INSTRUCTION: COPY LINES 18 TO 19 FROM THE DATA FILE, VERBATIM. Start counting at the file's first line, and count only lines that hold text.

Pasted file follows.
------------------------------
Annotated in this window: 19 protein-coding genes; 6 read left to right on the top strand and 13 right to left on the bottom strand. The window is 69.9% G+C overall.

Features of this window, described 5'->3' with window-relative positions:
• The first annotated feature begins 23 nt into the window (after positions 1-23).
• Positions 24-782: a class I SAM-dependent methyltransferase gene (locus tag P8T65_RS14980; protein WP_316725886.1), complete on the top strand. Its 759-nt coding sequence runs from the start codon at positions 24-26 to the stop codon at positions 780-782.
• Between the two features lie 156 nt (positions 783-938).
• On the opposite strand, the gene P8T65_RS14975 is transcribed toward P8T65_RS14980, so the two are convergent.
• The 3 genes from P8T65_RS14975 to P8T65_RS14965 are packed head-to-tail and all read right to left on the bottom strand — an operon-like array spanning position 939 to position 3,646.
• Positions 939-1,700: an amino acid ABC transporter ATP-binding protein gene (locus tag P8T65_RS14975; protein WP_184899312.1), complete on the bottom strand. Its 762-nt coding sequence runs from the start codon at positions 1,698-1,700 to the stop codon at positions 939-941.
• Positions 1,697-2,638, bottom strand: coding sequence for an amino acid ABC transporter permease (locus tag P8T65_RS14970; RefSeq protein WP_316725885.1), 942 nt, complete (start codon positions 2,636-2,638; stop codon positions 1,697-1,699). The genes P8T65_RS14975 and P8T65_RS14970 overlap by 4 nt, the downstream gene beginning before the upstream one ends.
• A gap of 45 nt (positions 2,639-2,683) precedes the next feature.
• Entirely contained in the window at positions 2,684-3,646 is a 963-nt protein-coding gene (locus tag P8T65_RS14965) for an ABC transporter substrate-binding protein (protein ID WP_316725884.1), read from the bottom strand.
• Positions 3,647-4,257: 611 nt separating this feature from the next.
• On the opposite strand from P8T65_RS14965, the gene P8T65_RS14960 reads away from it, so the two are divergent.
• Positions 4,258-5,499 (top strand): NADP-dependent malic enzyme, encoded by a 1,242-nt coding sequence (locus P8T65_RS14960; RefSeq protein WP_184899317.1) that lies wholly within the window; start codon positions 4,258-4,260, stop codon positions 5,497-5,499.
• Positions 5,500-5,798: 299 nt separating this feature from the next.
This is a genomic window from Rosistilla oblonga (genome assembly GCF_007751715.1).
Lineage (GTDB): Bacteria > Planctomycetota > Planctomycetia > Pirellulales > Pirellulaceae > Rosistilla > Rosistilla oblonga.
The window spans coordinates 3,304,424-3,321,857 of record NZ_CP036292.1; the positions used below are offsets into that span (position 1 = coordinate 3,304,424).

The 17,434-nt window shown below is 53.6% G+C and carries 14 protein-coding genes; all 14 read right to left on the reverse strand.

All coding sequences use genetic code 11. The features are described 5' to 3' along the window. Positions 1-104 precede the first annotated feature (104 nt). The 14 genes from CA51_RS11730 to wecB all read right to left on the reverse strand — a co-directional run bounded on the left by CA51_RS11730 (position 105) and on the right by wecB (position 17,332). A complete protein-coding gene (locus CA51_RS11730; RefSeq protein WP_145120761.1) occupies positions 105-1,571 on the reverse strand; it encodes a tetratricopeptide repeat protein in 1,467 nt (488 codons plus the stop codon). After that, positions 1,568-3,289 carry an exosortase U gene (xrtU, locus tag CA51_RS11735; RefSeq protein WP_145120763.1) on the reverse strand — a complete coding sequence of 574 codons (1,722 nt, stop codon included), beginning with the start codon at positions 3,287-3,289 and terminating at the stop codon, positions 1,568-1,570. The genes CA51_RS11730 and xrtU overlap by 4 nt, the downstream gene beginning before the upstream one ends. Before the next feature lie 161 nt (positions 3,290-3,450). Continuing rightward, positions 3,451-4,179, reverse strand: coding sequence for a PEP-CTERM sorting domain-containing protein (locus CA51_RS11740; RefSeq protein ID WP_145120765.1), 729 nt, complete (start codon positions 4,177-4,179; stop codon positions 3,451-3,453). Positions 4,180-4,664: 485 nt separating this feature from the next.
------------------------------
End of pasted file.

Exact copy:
The window spans coordinates 3,304,424-3,321,857 of record NZ_CP036292.1; the positions used below are offsets into that span (position 1 = coordinate 3,304,424).

The 17,434-nt window shown below is 53.6% G+C and carries 14 protein-coding genes; all 14 read right to left on the reverse strand.